Shallow 6.9 earthquake hits Papua New Guinea triggering tsunami alert

The Pacific nation was hit by a 7.5-magnitude quake on February 26 that buried homes and triggered landslides in its highlands region, killing at least 125 people.

Published: 30th March 2018 04:01 AM  |   Last Updated: 30th March 2018 10:34 AM   |  A+A-

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SYDNEY: A powerful 6.9-magnitude earthquake struck the New Britain island of Papua New Guinea on Friday, US seismologists said, but a tsunami threat from the tremor was over.

The quake struck at 5:25 pm local time (2125 GMT) about 162 kilometres from the New Britain town of Rabaul, the US Geological Survey said.

It was initially recorded at a shallow depth of 10 kilometres (six miles), before it was revised by the USGS to a depth of 35 kilometres.

The Pacific Tsunami Warning Center earlier said "hazardous" waves of between 0.3-one metre above tide level could be generated by the quake for some coasts of PNG.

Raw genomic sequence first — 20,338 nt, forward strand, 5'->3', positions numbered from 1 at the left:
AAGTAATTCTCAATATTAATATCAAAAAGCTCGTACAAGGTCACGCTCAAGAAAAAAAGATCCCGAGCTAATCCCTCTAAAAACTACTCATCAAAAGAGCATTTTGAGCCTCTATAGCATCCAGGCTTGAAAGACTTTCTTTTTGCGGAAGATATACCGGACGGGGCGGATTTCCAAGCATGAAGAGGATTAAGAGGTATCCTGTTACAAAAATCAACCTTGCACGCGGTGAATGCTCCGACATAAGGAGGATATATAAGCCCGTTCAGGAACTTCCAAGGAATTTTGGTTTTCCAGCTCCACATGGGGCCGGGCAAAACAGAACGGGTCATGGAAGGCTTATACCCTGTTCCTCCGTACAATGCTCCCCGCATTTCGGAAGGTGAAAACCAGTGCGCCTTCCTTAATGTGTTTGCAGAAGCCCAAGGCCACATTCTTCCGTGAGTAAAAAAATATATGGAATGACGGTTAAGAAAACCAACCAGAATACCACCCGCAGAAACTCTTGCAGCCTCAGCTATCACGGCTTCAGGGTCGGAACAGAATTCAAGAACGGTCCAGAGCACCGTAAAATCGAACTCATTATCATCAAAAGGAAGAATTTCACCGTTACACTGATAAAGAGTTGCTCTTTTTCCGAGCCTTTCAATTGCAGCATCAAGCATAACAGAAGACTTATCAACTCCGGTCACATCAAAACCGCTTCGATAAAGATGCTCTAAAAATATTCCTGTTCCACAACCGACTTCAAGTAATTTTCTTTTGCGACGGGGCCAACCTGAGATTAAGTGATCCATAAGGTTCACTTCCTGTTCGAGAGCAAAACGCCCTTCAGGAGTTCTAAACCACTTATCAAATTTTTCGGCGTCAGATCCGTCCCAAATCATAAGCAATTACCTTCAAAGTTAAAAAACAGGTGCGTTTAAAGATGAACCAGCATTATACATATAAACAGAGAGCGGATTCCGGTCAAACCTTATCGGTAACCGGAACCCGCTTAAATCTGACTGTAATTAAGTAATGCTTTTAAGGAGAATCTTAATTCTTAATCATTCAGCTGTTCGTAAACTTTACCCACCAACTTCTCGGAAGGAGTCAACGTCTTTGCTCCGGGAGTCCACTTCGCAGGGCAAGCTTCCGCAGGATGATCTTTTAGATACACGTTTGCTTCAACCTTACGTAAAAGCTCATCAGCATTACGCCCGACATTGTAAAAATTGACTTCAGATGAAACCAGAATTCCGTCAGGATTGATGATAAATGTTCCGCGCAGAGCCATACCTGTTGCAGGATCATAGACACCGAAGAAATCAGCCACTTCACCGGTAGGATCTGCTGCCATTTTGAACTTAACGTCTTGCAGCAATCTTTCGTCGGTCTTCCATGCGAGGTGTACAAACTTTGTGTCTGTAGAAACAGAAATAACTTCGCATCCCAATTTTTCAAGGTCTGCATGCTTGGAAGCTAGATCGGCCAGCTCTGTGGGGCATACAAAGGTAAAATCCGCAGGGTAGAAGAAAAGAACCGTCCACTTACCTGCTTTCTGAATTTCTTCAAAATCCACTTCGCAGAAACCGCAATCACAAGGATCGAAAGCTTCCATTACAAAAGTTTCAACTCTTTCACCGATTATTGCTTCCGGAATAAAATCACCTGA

It said smaller waves could also hit the Solomon Islands, but later added that the "tsunami threat from this earthquake has now passed".

"It was felt as far away as Kokopo (150 kilometres from the epicentre)," Geoscience Australia seismologist Spiro Spiliopoulos told AFP of the tremor.

There were no reports of damage at this stage, Spiliopoulos said, adding that the affected areas were remote.

The earthquake was quickly followed by two powerful smaller tremors, measuring 5.3 and 5.1, both at a depth of 35 kilometres, according to USGS.

The quake came on the heels of a separate 5.8-magnitude tremor some 43 kilometres west of Honiara, the capital of the Solomon Islands, which struck at 6:51 am local time (1851 GMT) at a depth of 10 kilometres.

There are regular quakes in the region, and PNG is sitting on the so-called Pacific Ring of Fire which is a hotspot for seismic activity due to friction between tectonic plates.

PNG was hit by a 7.5-magnitude quake on February 26 that buried homes and triggered landslides in its highlands region, killing at least 125 people.

Its mountainous and remote terrain means it often takes several days for information about damage from quakes to reach officials and aid agencies


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